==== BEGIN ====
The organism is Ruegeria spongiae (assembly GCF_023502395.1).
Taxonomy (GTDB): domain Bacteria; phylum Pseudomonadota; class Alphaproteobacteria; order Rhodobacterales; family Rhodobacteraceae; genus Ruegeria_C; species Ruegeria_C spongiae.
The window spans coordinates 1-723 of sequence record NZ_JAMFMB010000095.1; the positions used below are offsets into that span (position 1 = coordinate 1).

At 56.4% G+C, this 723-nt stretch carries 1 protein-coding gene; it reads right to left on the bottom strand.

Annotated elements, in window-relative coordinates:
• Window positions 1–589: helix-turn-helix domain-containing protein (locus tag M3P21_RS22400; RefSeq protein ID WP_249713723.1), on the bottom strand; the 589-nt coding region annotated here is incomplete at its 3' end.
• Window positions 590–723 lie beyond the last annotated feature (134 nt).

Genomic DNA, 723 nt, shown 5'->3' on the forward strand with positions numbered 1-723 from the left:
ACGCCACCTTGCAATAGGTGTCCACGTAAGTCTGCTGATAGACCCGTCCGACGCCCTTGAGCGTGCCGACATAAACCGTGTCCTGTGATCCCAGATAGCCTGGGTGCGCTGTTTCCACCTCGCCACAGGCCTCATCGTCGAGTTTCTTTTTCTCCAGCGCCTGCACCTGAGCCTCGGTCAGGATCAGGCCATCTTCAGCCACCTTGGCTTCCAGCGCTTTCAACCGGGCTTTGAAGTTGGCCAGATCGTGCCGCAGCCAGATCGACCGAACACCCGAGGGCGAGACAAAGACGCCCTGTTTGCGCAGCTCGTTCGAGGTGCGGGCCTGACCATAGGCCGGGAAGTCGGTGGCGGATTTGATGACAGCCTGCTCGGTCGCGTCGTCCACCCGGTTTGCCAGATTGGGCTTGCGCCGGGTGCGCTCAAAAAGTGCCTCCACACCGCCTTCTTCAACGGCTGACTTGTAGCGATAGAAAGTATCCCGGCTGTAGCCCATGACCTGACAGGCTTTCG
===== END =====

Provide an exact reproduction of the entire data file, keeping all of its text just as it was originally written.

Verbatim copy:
The organism is Ruegeria spongiae (assembly GCF_023502395.1).
Taxonomy (GTDB): domain Bacteria; phylum Pseudomonadota; class Alphaproteobacteria; order Rhodobacterales; family Rhodobacteraceae; genus Ruegeria_C; species Ruegeria_C spongiae.
The window spans coordinates 1-723 of sequence record NZ_JAMFMB010000095.1; the positions used below are offsets into that span (position 1 = coordinate 1).

At 56.4% G+C, this 723-nt stretch carries 1 protein-coding gene; it reads right to left on the bottom strand.

Annotated elements, in window-relative coordinates:
• Window positions 1–589: helix-turn-helix domain-containing protein (locus tag M3P21_RS22400; RefSeq protein ID WP_249713723.1), on the bottom strand; the 589-nt coding region annotated here is incomplete at its 3' end.
• Window positions 590–723 lie beyond the last annotated feature (134 nt).

Genomic DNA, 723 nt, shown 5'->3' on the forward strand with positions numbered 1-723 from the left:
ACGCCACCTTGCAATAGGTGTCCACGTAAGTCTGCTGATAGACCCGTCCGACGCCCTTGAGCGTGCCGACATAAACCGTGTCCTGTGATCCCAGATAGCCTGGGTGCGCTGTTTCCACCTCGCCACAGGCCTCATCGTCGAGTTTCTTTTTCTCCAGCGCCTGCACCTGAGCCTCGGTCAGGATCAGGCCATCTTCAGCCACCTTGGCTTCCAGCGCTTTCAACCGGGCTTTGAAGTTGGCCAGATCGTGCCGCAGCCAGATCGACCGAACACCCGAGGGCGAGACAAAGACGCCCTGTTTGCGCAGCTCGTTCGAGGTGCGGGCCTGACCATAGGCCGGGAAGTCGGTGGCGGATTTGATGACAGCCTGCTCGGTCGCGTCGTCCACCCGGTTTGCCAGATTGGGCTTGCGCCGGGTGCGCTCAAAAAGTGCCTCCACACCGCCTTCTTCAACGGCTGACTTGTAGCGATAGAAAGTATCCCGGCTGTAGCCCATGACCTGACAGGCTTTCG